We use the structure of a monthly income statement and balance sheet in tandem to make sure we are keeping our expenses low and planting our pennies wisely. If you’re not already tracking your finances using these two methods, go to mint.com and get started today! If you have any questions about how we do this just post a comment and we’ll be sure to help!
There wasn’t a ton of excitement on our balance sheet this month. We had a couple of high bills outside of our normal spending (property taxes for the investment properties) that had us only adding about $5K to our accounts this month. We also adjusted the value of our car down using the most recent Kelly Blue Book estimate. Honestly that’s getting to be such a small part of our asset base that I’ll probably take it off completely the next time we do an updated valuation on our other less liquid assets, ie the real estate.
All in all, it was a pretty boring month. But I guess that’s not a bad thing most of the time!
So for the month of November:
- Our total assets went up by $12.2K
- Our total liabilities went down by $0.5K
- Net worth rose by $12.7K
- Total net worth as of the end of November is $815.0K, which represents a 1.58% increase this month.
And for the details…
- 401K accounts: $217.1
- Roth IRA accounts: $151.2
- HSA account: $8.8
- Taxable Brokerage Accounts: $62.3
- Total Stock Accounts: $439.4
Real Estate (based on current market comparable sales)
- Primary Residence $215
- Investment Duplex: $130
- Investment Residential Land: $80
- Total Real Estate: $425.0
Cars (values from Kelly Blue Book)
- Car 2: $8.4
- Total Cars: $8.4
- Checking Accounts: $15.5 – need to move another $4K into taxable
- Savings/Money Market Accounts: $21.0
- Total Cash Holdings: $36.5
Total Assets: $909.3
Real Estate Loans
- Primary Mortgage: $93.1
- HELOC on Investment Duplex: $0.0 (re-advanceable)
- Personal Loan – Used to Purchase $50K Duplex: $0.0
- Total Real Estate Related Loans: $93.1
- Credit Card Balance: $1.2
- Total Revolving Credit: $1.2
Total Liabilities: $94.3
Net Worth = Assets – Liabilities
Net Worth = $815.0, up 1.58% from October
Tracking Investable Asset Growth
This first graph shows the growth of our investable assets (net of any liabilities against them), and shows the distribution of the various equity classes we hold. Pretty self explanatory.
How Many Years Of Spending Do We Have Saved?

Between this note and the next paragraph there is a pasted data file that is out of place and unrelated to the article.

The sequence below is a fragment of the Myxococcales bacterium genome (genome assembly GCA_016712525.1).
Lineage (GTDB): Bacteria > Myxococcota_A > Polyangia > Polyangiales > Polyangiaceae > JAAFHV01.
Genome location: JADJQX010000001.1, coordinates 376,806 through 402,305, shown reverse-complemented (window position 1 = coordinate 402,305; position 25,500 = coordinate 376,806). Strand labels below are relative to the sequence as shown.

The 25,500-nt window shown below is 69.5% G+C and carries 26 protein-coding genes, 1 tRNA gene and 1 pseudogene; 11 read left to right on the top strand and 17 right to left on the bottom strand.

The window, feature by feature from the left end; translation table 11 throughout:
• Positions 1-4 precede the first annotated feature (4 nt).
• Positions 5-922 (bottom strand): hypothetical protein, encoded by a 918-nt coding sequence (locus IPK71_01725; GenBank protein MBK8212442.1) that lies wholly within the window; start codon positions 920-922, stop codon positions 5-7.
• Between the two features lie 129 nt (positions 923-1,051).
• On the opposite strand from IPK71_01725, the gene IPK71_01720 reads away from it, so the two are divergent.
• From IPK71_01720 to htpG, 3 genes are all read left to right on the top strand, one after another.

Here I’ve taken the total of our investable assets for each month and divided it by the expenses (excluding our investment property expenses) for that month. The idea being that this shows how many years we could live off of those assets at that rate and gives us a better idea of what lifestyle inflation (or intentional deflation) can do to the relative value of our savings.
Early Retirement Locale Index
Mr PoP wanted one more way to understand more viscerally how much we have in “investable assets”, so we’ve come up with what we’re calling our Early Retirement Locale Index. The basic idea is that we know how many years of savings we have at our disposal if we were to continue living in south Florida. (That’s the chart above.) But using the “magical” 25 years of savings necessary for early retirement, where would we have to move so that our current investable assets would cover 25x our COL adjusted current spending? (Note, this is purely for fun, we’re not intending to move. Don’t worry Mama & Papa PoP!) If you want to follow along, we’re using this Cost of Living Index from Expatistan, and using the average of the two big cities in south Florida on the list (Miami and Tampa) as our current COL index, which gets us 164.5. Our city isn’t on their full list, hence the average – but maybe yours is. Then we’re solving this equation:
Current Years Saved/ 25 = COL Early Retirement Locale / COL S. FL
14.86/25 = COL Early Retirement Locale / 169.5
COL Early Retirement Locale = 100.77
… which gives us the choice between Monterrey, Mexico and Prague, Czech Republic.
While this time of year I’m sure we’d prefer Monterrey to Prague, a friend of ours just recently got back from a vacation to Prague and based on his recommendations, we’re going to have to continue our virtual tour of eastern Europe and choose Prague for our destination this month with the Early Retirement Locale Index.
According to our friend, Prague is just an amazing city – filled with culture, history, architecture – really everything that he could possibly want. In fact, he started musing aloud to Mr PoP over Thanksgiving weekend about how amazing it would be to buy a condo there and live like a king in an lovely cosmopolitan city on just a fraction of what he is currently spending to live in the Bay Area. All in all, this friend has nothing but high praise for Prague, and we hope we’ll be able to explore it someday. Though maybe in the summertime instead of the winter. =)
- January 2014 – Delhi, India
- February 2014 – Quito, Ecuador
- March 2014 – Kiev, Ukraine
- April 2014 – Chiang Mai, Thailand
- May 2014 – Madras/Chennai, India
- June 2014 – Colombo, Sri Lanka
- July 2014 – Bangalore, India
- August 2014 – Yerevan, Armenia
- September 2014 – Skopje, Macedonia
- October 2014 – Brasov, Romania
- November 2014 – Prague, Czech Republic
How was your balance sheet in November? Where would your savings land you today?